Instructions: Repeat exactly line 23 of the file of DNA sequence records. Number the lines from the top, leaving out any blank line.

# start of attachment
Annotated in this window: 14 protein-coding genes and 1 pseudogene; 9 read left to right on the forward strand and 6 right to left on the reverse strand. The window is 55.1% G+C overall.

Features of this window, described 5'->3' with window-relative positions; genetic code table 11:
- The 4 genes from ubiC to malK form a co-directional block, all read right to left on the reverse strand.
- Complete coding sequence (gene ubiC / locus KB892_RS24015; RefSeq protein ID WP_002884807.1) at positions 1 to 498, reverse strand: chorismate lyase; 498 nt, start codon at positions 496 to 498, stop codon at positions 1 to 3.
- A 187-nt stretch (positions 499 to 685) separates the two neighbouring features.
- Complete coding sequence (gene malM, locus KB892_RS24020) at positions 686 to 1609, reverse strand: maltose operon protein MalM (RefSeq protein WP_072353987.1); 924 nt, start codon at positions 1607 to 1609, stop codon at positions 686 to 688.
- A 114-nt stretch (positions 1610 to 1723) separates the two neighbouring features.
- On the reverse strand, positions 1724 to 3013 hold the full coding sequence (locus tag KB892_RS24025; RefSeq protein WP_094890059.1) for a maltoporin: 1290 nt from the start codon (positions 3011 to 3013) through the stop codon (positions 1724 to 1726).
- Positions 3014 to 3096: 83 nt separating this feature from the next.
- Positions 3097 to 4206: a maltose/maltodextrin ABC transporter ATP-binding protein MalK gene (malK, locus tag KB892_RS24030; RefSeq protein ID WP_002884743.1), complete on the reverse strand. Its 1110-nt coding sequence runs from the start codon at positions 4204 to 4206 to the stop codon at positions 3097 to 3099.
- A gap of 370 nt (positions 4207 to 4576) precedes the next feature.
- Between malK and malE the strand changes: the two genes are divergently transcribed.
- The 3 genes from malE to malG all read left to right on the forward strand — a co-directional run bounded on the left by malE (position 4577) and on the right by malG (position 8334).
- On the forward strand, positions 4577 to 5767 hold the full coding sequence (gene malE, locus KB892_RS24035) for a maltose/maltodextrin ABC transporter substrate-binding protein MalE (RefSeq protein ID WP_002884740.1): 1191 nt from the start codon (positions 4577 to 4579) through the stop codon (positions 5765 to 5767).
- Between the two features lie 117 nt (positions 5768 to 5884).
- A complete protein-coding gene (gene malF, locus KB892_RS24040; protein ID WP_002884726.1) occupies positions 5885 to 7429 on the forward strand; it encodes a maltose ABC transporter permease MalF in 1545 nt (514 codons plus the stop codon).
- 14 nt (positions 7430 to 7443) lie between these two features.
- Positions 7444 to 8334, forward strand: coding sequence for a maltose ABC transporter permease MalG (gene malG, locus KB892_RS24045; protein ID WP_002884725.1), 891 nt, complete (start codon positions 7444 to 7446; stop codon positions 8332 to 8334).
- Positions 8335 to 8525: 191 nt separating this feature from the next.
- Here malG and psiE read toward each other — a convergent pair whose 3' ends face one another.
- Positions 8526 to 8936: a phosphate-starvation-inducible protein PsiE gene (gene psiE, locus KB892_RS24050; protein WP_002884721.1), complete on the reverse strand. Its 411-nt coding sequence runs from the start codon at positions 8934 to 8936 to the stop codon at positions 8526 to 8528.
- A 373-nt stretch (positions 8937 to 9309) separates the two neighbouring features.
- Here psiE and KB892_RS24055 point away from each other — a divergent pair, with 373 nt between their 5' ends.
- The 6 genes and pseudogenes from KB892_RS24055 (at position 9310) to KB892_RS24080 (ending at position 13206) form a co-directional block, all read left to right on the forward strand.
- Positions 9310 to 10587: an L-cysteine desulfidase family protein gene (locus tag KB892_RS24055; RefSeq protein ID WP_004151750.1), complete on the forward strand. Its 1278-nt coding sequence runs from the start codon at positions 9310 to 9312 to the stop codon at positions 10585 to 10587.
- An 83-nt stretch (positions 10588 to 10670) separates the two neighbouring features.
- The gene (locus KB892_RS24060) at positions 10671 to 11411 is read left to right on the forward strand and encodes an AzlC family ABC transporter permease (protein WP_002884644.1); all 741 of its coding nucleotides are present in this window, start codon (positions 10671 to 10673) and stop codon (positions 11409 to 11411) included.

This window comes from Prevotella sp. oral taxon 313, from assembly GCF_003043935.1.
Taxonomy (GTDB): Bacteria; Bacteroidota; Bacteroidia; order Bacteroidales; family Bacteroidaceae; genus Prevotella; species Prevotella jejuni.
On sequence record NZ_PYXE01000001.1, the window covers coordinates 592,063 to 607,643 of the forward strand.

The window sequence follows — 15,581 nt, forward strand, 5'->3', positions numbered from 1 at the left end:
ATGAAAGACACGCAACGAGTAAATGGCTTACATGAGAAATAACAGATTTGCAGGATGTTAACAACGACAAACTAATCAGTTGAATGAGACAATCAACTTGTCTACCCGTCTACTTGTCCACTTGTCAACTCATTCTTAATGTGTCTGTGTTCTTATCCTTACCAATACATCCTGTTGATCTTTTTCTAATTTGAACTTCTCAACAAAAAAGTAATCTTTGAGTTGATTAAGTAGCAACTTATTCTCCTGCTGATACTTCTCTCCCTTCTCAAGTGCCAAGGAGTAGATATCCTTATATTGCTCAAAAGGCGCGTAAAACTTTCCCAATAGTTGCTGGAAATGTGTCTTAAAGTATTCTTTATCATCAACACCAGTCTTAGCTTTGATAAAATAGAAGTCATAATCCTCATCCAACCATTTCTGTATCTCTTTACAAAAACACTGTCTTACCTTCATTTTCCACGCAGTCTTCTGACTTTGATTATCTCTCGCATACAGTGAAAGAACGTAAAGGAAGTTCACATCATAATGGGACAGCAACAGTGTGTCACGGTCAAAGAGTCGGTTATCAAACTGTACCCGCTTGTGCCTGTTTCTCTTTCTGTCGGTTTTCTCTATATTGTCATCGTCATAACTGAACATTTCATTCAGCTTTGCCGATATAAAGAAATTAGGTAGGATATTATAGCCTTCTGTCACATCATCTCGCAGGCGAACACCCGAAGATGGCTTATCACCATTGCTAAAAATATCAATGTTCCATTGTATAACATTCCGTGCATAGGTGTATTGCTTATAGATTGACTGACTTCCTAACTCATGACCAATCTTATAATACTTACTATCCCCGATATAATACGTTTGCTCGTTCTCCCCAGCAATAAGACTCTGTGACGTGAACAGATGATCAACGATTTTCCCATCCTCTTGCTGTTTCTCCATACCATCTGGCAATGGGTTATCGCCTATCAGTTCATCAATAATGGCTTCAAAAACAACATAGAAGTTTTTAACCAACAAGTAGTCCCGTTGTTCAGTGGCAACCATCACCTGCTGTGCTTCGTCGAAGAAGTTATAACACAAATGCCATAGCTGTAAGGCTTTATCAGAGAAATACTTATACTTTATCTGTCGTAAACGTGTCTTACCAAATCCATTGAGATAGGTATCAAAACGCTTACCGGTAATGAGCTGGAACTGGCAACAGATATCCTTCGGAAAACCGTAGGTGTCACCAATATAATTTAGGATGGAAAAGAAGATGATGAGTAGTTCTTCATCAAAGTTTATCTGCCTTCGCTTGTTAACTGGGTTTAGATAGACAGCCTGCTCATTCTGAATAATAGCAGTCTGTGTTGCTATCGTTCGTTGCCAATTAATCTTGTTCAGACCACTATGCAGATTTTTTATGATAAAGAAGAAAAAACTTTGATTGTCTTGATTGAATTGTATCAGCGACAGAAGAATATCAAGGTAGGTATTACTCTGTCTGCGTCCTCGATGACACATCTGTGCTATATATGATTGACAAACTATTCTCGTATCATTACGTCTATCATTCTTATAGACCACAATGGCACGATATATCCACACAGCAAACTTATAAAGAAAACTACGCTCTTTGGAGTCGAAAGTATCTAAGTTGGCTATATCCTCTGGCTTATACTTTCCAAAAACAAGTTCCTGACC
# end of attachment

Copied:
- Here psiE and KB892_RS24055 point away from each other — a divergent pair, with 373 nt between their 5' ends.